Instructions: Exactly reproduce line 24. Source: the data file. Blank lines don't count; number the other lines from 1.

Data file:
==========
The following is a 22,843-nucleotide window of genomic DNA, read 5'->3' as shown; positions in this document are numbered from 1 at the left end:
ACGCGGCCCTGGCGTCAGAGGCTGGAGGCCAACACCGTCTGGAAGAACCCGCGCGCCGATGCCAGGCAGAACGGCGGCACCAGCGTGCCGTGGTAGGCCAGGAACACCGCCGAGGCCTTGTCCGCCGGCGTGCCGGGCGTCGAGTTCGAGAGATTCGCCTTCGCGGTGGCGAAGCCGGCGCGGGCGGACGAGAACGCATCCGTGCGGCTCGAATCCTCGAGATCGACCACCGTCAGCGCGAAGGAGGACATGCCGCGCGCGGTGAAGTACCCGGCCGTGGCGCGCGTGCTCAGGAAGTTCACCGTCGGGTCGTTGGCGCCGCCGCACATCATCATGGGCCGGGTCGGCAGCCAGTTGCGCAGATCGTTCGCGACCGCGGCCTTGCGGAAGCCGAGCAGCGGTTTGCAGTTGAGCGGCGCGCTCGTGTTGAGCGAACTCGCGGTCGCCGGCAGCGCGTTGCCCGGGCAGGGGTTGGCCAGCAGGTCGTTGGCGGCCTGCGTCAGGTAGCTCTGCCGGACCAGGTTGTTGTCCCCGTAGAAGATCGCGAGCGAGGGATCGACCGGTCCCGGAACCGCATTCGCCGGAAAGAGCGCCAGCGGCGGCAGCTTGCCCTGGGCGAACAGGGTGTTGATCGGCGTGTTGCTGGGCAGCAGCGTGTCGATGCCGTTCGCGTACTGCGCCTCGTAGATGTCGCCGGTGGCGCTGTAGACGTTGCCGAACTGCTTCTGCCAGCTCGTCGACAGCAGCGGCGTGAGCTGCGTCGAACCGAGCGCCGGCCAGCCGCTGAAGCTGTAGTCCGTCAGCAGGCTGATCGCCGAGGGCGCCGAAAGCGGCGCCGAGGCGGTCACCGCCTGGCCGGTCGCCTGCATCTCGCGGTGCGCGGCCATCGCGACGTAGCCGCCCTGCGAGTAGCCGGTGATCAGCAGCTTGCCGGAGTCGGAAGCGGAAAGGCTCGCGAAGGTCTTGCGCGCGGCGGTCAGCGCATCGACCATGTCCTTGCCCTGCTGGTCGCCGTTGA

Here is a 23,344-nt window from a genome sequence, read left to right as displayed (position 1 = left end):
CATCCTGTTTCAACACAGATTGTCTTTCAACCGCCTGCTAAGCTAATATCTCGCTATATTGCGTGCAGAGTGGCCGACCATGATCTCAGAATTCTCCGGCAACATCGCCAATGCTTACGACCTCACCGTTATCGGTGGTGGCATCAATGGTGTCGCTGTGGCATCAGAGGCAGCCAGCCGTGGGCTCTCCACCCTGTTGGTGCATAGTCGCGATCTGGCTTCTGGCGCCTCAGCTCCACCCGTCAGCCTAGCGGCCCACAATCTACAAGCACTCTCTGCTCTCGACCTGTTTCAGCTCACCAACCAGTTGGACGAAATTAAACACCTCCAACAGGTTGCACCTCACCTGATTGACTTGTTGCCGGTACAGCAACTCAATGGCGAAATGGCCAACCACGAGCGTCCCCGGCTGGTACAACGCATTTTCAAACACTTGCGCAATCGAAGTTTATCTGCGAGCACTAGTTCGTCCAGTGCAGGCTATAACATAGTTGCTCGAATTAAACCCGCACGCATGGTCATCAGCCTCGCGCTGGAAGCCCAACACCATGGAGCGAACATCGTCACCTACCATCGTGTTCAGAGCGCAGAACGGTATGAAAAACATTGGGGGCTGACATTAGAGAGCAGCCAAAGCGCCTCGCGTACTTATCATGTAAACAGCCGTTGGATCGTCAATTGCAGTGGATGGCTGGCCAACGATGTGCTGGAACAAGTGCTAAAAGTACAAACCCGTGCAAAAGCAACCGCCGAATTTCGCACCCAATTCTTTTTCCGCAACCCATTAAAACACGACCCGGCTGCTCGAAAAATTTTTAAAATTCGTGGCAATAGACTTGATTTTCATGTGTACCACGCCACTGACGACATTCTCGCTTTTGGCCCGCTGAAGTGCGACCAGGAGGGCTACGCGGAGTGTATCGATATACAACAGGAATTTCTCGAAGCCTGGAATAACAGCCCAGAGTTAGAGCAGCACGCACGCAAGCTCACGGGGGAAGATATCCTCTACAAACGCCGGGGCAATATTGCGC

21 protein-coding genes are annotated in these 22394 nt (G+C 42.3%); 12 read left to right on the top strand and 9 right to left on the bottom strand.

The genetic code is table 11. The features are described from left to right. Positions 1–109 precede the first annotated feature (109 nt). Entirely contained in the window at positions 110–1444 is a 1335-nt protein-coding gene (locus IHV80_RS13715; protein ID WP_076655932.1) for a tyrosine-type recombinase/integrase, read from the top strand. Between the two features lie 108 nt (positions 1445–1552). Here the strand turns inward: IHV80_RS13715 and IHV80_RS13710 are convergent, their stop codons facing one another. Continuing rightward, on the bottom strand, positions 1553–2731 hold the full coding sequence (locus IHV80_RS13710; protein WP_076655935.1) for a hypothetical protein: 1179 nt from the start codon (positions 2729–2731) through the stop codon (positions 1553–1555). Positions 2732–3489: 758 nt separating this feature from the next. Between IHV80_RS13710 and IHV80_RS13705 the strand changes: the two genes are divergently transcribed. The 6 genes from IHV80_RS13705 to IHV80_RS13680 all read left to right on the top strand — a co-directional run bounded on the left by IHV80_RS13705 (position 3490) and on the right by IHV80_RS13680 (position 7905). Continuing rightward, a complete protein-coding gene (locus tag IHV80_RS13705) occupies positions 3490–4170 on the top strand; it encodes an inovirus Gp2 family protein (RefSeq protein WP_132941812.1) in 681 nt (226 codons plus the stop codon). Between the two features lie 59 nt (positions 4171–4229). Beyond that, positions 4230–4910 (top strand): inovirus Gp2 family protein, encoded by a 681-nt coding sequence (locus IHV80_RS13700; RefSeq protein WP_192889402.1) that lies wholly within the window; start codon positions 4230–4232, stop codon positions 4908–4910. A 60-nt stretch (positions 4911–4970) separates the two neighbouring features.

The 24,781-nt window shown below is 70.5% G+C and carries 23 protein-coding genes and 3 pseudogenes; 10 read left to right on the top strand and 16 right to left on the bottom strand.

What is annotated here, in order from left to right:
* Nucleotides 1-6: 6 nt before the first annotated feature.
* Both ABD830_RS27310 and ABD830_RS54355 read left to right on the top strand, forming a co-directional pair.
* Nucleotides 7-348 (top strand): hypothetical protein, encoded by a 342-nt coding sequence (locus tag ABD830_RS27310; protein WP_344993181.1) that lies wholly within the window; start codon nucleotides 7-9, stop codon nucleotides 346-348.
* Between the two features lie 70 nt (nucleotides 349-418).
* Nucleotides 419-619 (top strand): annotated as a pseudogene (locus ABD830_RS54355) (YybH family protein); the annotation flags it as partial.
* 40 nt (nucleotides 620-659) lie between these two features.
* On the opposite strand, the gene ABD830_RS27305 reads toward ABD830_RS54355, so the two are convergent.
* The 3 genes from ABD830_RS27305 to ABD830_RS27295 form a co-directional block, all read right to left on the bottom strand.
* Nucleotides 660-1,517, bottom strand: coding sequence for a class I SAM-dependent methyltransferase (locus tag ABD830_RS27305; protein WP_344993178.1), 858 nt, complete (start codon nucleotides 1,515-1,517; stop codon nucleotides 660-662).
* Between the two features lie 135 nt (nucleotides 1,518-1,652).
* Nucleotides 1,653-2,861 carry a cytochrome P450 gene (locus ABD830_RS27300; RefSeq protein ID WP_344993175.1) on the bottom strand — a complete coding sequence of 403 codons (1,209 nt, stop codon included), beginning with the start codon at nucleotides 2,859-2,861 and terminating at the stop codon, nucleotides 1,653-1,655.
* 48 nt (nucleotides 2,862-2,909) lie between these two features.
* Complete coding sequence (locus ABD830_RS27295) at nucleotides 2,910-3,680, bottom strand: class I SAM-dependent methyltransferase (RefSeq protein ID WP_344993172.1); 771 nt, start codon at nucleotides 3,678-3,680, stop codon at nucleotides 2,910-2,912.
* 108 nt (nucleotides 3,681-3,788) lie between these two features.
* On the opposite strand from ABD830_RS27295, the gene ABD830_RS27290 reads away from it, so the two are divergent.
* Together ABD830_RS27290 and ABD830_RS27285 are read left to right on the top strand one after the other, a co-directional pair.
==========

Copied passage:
* Together ABD830_RS27290 and ABD830_RS27285 are read left to right on the top strand one after the other, a co-directional pair.